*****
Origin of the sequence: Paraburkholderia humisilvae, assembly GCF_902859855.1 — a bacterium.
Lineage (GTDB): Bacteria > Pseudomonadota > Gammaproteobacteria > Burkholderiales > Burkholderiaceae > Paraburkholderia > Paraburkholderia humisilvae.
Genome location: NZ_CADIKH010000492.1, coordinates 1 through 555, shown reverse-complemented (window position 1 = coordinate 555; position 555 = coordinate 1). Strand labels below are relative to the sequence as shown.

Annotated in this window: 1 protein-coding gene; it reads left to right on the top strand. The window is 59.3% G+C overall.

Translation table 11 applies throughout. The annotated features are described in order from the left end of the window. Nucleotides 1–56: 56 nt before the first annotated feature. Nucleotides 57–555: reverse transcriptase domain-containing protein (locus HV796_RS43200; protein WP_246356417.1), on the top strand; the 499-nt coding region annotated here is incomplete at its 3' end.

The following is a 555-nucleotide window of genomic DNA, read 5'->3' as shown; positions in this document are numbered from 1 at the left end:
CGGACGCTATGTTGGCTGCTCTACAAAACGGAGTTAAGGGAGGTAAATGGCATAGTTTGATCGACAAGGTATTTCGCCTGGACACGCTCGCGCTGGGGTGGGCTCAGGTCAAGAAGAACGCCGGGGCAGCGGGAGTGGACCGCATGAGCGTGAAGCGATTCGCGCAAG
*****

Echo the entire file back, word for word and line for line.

Origin of the sequence: Paraburkholderia humisilvae, assembly GCF_902859855.1 — a bacterium.
Lineage (GTDB): Bacteria > Pseudomonadota > Gammaproteobacteria > Burkholderiales > Burkholderiaceae > Paraburkholderia > Paraburkholderia humisilvae.
Genome location: NZ_CADIKH010000492.1, coordinates 1 through 555, shown reverse-complemented (window position 1 = coordinate 555; position 555 = coordinate 1). Strand labels below are relative to the sequence as shown.

Annotated in this window: 1 protein-coding gene; it reads left to right on the top strand. The window is 59.3% G+C overall.

Translation table 11 applies throughout. The annotated features are described in order from the left end of the window. Nucleotides 1–56: 56 nt before the first annotated feature. Nucleotides 57–555: reverse transcriptase domain-containing protein (locus HV796_RS43200; protein WP_246356417.1), on the top strand; the 499-nt coding region annotated here is incomplete at its 3' end.

The following is a 555-nucleotide window of genomic DNA, read 5'->3' as shown; positions in this document are numbered from 1 at the left end:
CGGACGCTATGTTGGCTGCTCTACAAAACGGAGTTAAGGGAGGTAAATGGCATAGTTTGATCGACAAGGTATTTCGCCTGGACACGCTCGCGCTGGGGTGGGCTCAGGTCAAGAAGAACGCCGGGGCAGCGGGAGTGGACCGCATGAGCGTGAAGCGATTCGCGCAAG